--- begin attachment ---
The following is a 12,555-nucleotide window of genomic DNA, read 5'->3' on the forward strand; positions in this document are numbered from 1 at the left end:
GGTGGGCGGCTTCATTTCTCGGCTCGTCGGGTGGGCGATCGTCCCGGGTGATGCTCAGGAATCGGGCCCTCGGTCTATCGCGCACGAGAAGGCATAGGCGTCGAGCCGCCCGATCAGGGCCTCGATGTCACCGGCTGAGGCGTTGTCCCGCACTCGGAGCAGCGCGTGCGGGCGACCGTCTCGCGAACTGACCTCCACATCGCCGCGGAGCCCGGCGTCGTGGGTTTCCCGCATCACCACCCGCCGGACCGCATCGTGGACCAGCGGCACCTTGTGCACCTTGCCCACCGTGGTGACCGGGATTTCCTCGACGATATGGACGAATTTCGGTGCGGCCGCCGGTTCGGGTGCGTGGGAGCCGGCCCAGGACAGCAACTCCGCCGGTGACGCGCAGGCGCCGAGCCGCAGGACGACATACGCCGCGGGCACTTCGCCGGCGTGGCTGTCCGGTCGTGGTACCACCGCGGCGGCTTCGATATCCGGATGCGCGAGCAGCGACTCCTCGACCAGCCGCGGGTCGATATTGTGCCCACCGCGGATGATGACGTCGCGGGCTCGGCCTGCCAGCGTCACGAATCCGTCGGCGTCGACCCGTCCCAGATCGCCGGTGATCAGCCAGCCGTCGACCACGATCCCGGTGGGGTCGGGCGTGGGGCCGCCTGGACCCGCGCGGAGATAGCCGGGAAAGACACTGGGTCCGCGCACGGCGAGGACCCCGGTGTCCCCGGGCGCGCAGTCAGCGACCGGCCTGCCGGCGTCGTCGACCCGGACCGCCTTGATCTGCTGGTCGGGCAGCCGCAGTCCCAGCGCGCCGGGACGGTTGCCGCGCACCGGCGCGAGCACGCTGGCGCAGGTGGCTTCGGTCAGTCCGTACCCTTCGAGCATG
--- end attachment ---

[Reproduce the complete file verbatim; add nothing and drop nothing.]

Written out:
The following is a 12,555-nucleotide window of genomic DNA, read 5'->3' on the forward strand; positions in this document are numbered from 1 at the left end:
GGTGGGCGGCTTCATTTCTCGGCTCGTCGGGTGGGCGATCGTCCCGGGTGATGCTCAGGAATCGGGCCCTCGGTCTATCGCGCACGAGAAGGCATAGGCGTCGAGCCGCCCGATCAGGGCCTCGATGTCACCGGCTGAGGCGTTGTCCCGCACTCGGAGCAGCGCGTGCGGGCGACCGTCTCGCGAACTGACCTCCACATCGCCGCGGAGCCCGGCGTCGTGGGTTTCCCGCATCACCACCCGCCGGACCGCATCGTGGACCAGCGGCACCTTGTGCACCTTGCCCACCGTGGTGACCGGGATTTCCTCGACGATATGGACGAATTTCGGTGCGGCCGCCGGTTCGGGTGCGTGGGAGCCGGCCCAGGACAGCAACTCCGCCGGTGACGCGCAGGCGCCGAGCCGCAGGACGACATACGCCGCGGGCACTTCGCCGGCGTGGCTGTCCGGTCGTGGTACCACCGCGGCGGCTTCGATATCCGGATGCGCGAGCAGCGACTCCTCGACCAGCCGCGGGTCGATATTGTGCCCACCGCGGATGATGACGTCGCGGGCTCGGCCTGCCAGCGTCACGAATCCGTCGGCGTCGACCCGTCCCAGATCGCCGGTGATCAGCCAGCCGTCGACCACGATCCCGGTGGGGTCGGGCGTGGGGCCGCCTGGACCCGCGCGGAGATAGCCGGGAAAGACACTGGGTCCGCGCACGGCGAGGACCCCGGTGTCCCCGGGCGCGCAGTCAGCGACCGGCCTGCCGGCGTCGTCGACCCGGACCGCCTTGATCTGCTGGTCGGGCAGCCGCAGTCCCAGCGCGCCGGGACGGTTGCCGCGCACCGGCGCGAGCACGCTGGCGCAGGTGGCTTCGGTCAGTCCGTACCCTTCGAGCATG